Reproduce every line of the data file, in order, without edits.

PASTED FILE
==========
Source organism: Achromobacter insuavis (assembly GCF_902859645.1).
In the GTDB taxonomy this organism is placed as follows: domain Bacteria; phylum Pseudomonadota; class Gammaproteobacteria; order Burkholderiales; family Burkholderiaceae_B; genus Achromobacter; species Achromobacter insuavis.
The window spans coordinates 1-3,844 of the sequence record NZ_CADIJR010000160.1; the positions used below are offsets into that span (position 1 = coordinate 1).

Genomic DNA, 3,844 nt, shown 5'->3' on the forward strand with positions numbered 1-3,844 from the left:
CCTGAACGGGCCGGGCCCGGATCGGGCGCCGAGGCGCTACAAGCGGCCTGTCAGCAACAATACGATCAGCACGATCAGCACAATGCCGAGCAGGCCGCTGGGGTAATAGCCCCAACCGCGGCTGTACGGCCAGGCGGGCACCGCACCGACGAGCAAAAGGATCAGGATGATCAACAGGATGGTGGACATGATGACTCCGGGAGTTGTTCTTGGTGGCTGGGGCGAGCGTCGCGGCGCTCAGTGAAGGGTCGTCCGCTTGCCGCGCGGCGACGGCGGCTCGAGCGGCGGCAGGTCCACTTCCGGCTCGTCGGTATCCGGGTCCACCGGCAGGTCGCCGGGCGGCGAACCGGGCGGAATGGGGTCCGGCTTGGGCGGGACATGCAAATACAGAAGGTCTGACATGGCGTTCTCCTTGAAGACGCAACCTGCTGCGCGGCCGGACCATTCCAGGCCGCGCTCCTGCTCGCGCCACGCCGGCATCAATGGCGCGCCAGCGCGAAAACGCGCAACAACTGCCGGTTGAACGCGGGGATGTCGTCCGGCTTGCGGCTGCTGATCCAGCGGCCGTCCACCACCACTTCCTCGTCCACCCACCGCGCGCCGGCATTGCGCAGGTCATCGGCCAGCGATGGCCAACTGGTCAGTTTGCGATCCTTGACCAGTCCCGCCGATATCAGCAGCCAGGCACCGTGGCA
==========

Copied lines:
Source organism: Achromobacter insuavis (assembly GCF_902859645.1).
In the GTDB taxonomy this organism is placed as follows: domain Bacteria; phylum Pseudomonadota; class Gammaproteobacteria; order Burkholderiales; family Burkholderiaceae_B; genus Achromobacter; species Achromobacter insuavis.
The window spans coordinates 1-3,844 of the sequence record NZ_CADIJR010000160.1; the positions used below are offsets into that span (position 1 = coordinate 1).

Genomic DNA, 3,844 nt, shown 5'->3' on the forward strand with positions numbered 1-3,844 from the left:
CCTGAACGGGCCGGGCCCGGATCGGGCGCCGAGGCGCTACAAGCGGCCTGTCAGCAACAATACGATCAGCACGATCAGCACAATGCCGAGCAGGCCGCTGGGGTAATAGCCCCAACCGCGGCTGTACGGCCAGGCGGGCACCGCACCGACGAGCAAAAGGATCAGGATGATCAACAGGATGGTGGACATGATGACTCCGGGAGTTGTTCTTGGTGGCTGGGGCGAGCGTCGCGGCGCTCAGTGAAGGGTCGTCCGCTTGCCGCGCGGCGACGGCGGCTCGAGCGGCGGCAGGTCCACTTCCGGCTCGTCGGTATCCGGGTCCACCGGCAGGTCGCCGGGCGGCGAACCGGGCGGAATGGGGTCCGGCTTGGGCGGGACATGCAAATACAGAAGGTCTGACATGGCGTTCTCCTTGAAGACGCAACCTGCTGCGCGGCCGGACCATTCCAGGCCGCGCTCCTGCTCGCGCCACGCCGGCATCAATGGCGCGCCAGCGCGAAAACGCGCAACAACTGCCGGTTGAACGCGGGGATGTCGTCCGGCTTGCGGCTGCTGATCCAGCGGCCGTCCACCACCACTTCCTCGTCCACCCACCGCGCGCCGGCATTGCGCAGGTCATCGGCCAGCGATGGCCAACTGGTCAGTTTGCGATCCTTGACCAGTCCCGCCGATATCAGCAGCCAGGCACCGTGGCA